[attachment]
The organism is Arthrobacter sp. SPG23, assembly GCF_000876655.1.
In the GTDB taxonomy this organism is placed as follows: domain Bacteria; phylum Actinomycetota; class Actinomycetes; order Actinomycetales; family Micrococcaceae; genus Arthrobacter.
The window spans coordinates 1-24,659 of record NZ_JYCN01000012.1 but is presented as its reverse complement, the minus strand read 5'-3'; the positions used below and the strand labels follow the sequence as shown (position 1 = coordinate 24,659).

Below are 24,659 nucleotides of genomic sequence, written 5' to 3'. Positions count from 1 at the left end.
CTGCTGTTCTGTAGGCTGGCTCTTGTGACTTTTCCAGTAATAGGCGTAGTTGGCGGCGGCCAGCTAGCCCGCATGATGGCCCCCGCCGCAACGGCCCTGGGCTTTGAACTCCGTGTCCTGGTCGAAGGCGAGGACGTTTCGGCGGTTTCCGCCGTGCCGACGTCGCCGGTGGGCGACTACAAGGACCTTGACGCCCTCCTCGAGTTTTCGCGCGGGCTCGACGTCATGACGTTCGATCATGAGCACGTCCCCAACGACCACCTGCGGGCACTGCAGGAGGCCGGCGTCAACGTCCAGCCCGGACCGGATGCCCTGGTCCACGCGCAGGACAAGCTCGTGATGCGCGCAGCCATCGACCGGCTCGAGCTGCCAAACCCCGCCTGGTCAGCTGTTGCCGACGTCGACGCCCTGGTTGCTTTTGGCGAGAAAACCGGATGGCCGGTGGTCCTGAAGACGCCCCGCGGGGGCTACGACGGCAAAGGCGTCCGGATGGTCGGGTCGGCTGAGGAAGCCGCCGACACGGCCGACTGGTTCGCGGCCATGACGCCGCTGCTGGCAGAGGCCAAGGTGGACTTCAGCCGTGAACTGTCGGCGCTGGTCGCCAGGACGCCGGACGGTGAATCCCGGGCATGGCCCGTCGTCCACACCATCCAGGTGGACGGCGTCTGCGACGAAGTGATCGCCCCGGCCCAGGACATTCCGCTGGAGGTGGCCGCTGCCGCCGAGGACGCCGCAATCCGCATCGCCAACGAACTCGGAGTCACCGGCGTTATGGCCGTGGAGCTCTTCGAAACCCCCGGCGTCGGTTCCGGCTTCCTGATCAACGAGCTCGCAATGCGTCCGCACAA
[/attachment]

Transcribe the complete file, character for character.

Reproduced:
The organism is Arthrobacter sp. SPG23, assembly GCF_000876655.1.
In the GTDB taxonomy this organism is placed as follows: domain Bacteria; phylum Actinomycetota; class Actinomycetes; order Actinomycetales; family Micrococcaceae; genus Arthrobacter.
The window spans coordinates 1-24,659 of record NZ_JYCN01000012.1 but is presented as its reverse complement, the minus strand read 5'-3'; the positions used below and the strand labels follow the sequence as shown (position 1 = coordinate 24,659).

Below are 24,659 nucleotides of genomic sequence, written 5' to 3'. Positions count from 1 at the left end.
CTGCTGTTCTGTAGGCTGGCTCTTGTGACTTTTCCAGTAATAGGCGTAGTTGGCGGCGGCCAGCTAGCCCGCATGATGGCCCCCGCCGCAACGGCCCTGGGCTTTGAACTCCGTGTCCTGGTCGAAGGCGAGGACGTTTCGGCGGTTTCCGCCGTGCCGACGTCGCCGGTGGGCGACTACAAGGACCTTGACGCCCTCCTCGAGTTTTCGCGCGGGCTCGACGTCATGACGTTCGATCATGAGCACGTCCCCAACGACCACCTGCGGGCACTGCAGGAGGCCGGCGTCAACGTCCAGCCCGGACCGGATGCCCTGGTCCACGCGCAGGACAAGCTCGTGATGCGCGCAGCCATCGACCGGCTCGAGCTGCCAAACCCCGCCTGGTCAGCTGTTGCCGACGTCGACGCCCTGGTTGCTTTTGGCGAGAAAACCGGATGGCCGGTGGTCCTGAAGACGCCCCGCGGGGGCTACGACGGCAAAGGCGTCCGGATGGTCGGGTCGGCTGAGGAAGCCGCCGACACGGCCGACTGGTTCGCGGCCATGACGCCGCTGCTGGCAGAGGCCAAGGTGGACTTCAGCCGTGAACTGTCGGCGCTGGTCGCCAGGACGCCGGACGGTGAATCCCGGGCATGGCCCGTCGTCCACACCATCCAGGTGGACGGCGTCTGCGACGAAGTGATCGCCCCGGCCCAGGACATTCCGCTGGAGGTGGCCGCTGCCGCCGAGGACGCCGCAATCCGCATCGCCAACGAACTCGGAGTCACCGGCGTTATGGCCGTGGAGCTCTTCGAAACCCCCGGCGTCGGTTCCGGCTTCCTGATCAACGAGCTCGCAATGCGTCCGCACAA